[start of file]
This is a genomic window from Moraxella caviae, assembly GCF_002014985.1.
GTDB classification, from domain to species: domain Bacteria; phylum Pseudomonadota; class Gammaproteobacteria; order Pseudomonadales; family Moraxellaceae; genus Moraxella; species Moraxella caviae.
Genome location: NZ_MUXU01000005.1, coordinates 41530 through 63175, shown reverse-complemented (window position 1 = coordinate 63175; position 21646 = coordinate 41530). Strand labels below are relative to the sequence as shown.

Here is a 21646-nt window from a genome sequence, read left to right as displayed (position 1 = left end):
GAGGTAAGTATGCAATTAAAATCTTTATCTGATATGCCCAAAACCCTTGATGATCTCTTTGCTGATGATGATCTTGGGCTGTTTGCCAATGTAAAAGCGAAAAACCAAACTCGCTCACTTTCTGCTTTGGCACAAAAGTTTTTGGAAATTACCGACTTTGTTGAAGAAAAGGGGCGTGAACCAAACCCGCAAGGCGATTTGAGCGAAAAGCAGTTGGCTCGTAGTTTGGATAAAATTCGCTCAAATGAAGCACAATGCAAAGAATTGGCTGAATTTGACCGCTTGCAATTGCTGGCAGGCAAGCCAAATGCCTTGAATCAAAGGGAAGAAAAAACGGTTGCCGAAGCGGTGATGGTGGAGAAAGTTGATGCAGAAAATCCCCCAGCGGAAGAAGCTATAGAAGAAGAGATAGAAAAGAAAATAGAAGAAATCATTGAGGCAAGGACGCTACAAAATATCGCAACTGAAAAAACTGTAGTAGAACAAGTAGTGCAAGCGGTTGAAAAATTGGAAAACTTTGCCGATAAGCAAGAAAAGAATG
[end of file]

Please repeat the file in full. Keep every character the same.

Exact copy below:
This is a genomic window from Moraxella caviae, assembly GCF_002014985.1.
GTDB classification, from domain to species: domain Bacteria; phylum Pseudomonadota; class Gammaproteobacteria; order Pseudomonadales; family Moraxellaceae; genus Moraxella; species Moraxella caviae.
Genome location: NZ_MUXU01000005.1, coordinates 41530 through 63175, shown reverse-complemented (window position 1 = coordinate 63175; position 21646 = coordinate 41530). Strand labels below are relative to the sequence as shown.

Here is a 21646-nt window from a genome sequence, read left to right as displayed (position 1 = left end):
GAGGTAAGTATGCAATTAAAATCTTTATCTGATATGCCCAAAACCCTTGATGATCTCTTTGCTGATGATGATCTTGGGCTGTTTGCCAATGTAAAAGCGAAAAACCAAACTCGCTCACTTTCTGCTTTGGCACAAAAGTTTTTGGAAATTACCGACTTTGTTGAAGAAAAGGGGCGTGAACCAAACCCGCAAGGCGATTTGAGCGAAAAGCAGTTGGCTCGTAGTTTGGATAAAATTCGCTCAAATGAAGCACAATGCAAAGAATTGGCTGAATTTGACCGCTTGCAATTGCTGGCAGGCAAGCCAAATGCCTTGAATCAAAGGGAAGAAAAAACGGTTGCCGAAGCGGTGATGGTGGAGAAAGTTGATGCAGAAAATCCCCCAGCGGAAGAAGCTATAGAAGAAGAGATAGAAAAGAAAATAGAAGAAATCATTGAGGCAAGGACGCTACAAAATATCGCAACTGAAAAAACTGTAGTAGAACAAGTAGTGCAAGCGGTTGAAAAATTGGAAAACTTTGCCGATAAGCAAGAAAAGAATG